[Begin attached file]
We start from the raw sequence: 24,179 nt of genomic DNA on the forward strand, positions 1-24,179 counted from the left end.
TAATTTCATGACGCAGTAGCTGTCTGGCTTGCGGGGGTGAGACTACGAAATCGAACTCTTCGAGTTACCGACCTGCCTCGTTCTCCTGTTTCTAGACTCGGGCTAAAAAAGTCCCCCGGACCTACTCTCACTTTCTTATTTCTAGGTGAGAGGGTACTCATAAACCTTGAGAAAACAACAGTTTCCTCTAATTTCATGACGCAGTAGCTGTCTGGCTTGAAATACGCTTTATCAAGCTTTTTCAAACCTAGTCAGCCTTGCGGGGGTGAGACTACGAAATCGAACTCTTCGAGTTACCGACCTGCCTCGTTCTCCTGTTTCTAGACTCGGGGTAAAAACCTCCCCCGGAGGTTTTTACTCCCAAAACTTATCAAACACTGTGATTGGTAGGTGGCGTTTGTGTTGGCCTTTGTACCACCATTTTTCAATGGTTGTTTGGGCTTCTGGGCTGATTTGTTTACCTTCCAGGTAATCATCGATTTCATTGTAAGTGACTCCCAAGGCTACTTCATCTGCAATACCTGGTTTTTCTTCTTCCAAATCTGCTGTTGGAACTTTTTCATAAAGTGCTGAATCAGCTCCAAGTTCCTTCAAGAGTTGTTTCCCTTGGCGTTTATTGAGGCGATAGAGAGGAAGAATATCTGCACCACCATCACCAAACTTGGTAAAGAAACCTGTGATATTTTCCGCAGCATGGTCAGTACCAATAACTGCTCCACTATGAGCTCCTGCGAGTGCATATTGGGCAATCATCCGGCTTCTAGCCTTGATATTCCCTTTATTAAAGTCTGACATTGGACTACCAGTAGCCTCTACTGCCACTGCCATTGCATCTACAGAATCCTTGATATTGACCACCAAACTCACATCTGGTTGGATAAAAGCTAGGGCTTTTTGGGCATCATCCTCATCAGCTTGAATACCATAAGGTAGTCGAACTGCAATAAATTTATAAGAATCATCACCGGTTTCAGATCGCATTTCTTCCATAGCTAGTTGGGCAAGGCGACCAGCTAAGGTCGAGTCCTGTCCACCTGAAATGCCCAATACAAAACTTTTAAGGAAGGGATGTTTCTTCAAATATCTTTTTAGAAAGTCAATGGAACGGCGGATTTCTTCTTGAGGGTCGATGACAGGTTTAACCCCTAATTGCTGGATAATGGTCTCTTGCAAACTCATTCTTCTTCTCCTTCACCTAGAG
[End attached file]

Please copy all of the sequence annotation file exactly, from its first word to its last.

We start from the raw sequence: 24,179 nt of genomic DNA on the forward strand, positions 1-24,179 counted from the left end.
TAATTTCATGACGCAGTAGCTGTCTGGCTTGCGGGGGTGAGACTACGAAATCGAACTCTTCGAGTTACCGACCTGCCTCGTTCTCCTGTTTCTAGACTCGGGCTAAAAAAGTCCCCCGGACCTACTCTCACTTTCTTATTTCTAGGTGAGAGGGTACTCATAAACCTTGAGAAAACAACAGTTTCCTCTAATTTCATGACGCAGTAGCTGTCTGGCTTGAAATACGCTTTATCAAGCTTTTTCAAACCTAGTCAGCCTTGCGGGGGTGAGACTACGAAATCGAACTCTTCGAGTTACCGACCTGCCTCGTTCTCCTGTTTCTAGACTCGGGGTAAAAACCTCCCCCGGAGGTTTTTACTCCCAAAACTTATCAAACACTGTGATTGGTAGGTGGCGTTTGTGTTGGCCTTTGTACCACCATTTTTCAATGGTTGTTTGGGCTTCTGGGCTGATTTGTTTACCTTCCAGGTAATCATCGATTTCATTGTAAGTGACTCCCAAGGCTACTTCATCTGCAATACCTGGTTTTTCTTCTTCCAAATCTGCTGTTGGAACTTTTTCATAAAGTGCTGAATCAGCTCCAAGTTCCTTCAAGAGTTGTTTCCCTTGGCGTTTATTGAGGCGATAGAGAGGAAGAATATCTGCACCACCATCACCAAACTTGGTAAAGAAACCTGTGATATTTTCCGCAGCATGGTCAGTACCAATAACTGCTCCACTATGAGCTCCTGCGAGTGCATATTGGGCAATCATCCGGCTTCTAGCCTTGATATTCCCTTTATTAAAGTCTGACATTGGACTACCAGTAGCCTCTACTGCCACTGCCATTGCATCTACAGAATCCTTGATATTGACCACCAAACTCACATCTGGTTGGATAAAAGCTAGGGCTTTTTGGGCATCATCCTCATCAGCTTGAATACCATAAGGTAGTCGAACTGCAATAAATTTATAAGAATCATCACCGGTTTCAGATCGCATTTCTTCCATAGCTAGTTGGGCAAGGCGACCAGCTAAGGTCGAGTCCTGTCCACCTGAAATGCCCAATACAAAACTTTTAAGGAAGGGATGTTTCTTCAAATATCTTTTTAGAAAGTCAATGGAACGGCGGATTTCTTCTTGAGGGTCGATGACAGGTTTAACCCCTAATTGCTGGATAATGGTCTCTTGCAAACTCATTCTTCTTCTCCTTCACCTAGAG